It’s important not to overreact to the terrible shooting in Tucson: not make members of Congress less accessible to their constituents, not blame a political movement for a deranged act. In any case, the first order of business is to feel for the victims and their families.
But once the shock has worn off, it will be reasonable to consider the line of inquiry already being pursued by some liberals: namely, that the shooting of Representative Gifford and 18 others at a public gathering was a deadly manifestation of violent rhetoric on the Right.
America is a nation birthed and bathed in violence. Settled by Europeans in the age of firearms, until relatively recently boasting a wild frontier, and hostile to the kind of deference to and centralization of authority that has allowed other Western governments to better control the instruments and sentiments of deadly force, the United States has frequently suffered the consequences of this particular expression of its freedom.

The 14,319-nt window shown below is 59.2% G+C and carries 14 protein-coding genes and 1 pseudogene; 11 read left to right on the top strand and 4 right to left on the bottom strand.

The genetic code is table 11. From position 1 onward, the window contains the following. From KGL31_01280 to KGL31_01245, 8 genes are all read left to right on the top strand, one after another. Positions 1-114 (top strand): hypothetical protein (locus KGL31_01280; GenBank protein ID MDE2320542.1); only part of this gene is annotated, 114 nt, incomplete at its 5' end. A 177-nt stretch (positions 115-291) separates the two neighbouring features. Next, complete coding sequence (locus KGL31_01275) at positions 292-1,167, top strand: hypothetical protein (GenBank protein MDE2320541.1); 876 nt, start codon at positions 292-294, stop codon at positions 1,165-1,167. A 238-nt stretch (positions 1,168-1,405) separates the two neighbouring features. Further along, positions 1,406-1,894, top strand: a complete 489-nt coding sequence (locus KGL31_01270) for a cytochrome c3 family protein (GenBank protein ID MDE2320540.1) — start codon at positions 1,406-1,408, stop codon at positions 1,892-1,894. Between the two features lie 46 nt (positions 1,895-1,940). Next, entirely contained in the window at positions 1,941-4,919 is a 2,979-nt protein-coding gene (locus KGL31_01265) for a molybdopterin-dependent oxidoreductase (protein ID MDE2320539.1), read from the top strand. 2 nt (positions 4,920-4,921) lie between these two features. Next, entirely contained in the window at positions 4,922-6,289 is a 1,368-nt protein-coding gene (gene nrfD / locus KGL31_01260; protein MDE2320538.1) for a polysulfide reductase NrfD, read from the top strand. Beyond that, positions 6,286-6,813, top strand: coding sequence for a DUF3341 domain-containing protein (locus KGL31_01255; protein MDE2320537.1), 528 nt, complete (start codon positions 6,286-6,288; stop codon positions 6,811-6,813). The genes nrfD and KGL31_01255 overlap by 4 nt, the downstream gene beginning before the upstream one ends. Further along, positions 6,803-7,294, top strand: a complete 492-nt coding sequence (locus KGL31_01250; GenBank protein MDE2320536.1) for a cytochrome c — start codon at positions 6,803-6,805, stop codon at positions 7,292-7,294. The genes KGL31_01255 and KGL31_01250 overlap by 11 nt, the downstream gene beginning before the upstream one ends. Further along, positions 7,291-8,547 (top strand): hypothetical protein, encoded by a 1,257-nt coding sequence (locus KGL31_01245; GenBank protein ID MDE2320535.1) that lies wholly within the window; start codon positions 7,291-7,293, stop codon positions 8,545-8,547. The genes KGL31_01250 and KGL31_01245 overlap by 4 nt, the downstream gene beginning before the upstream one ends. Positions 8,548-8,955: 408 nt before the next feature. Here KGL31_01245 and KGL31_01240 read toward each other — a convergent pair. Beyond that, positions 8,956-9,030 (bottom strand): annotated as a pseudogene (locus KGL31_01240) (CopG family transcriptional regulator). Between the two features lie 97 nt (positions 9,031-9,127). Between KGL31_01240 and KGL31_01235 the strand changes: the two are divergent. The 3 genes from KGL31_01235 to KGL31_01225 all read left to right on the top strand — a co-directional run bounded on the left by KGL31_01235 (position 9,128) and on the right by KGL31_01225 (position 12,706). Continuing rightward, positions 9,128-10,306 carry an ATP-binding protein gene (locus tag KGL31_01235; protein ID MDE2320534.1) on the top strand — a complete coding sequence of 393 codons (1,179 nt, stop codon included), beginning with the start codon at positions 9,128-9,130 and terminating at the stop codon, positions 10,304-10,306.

While the extreme Left has known sporadic episodes of political violence (John Brown’s pre-Civil War insurrection, anarchists of the early 20th Century, revolutionaries of the 1960s), it is the extreme Right-- defending the founding credo-- that has consistently relied on personal deadly force to make its points.
After the Oklahoma City federal building explosion in 1995-- the victims of which included children in a day care center-- the leaders of the newly ascendant radical Republicans in Congress ceased to refer to themselves proudly as “bomb throwers.” With one of the mortal victims of the Tucson rampage being a nine-year-old girl, perhaps the current leaders of the Right will use the most recent tragedy as an opportunity to draw their inspiration from a less violent part of our nation’s legacy.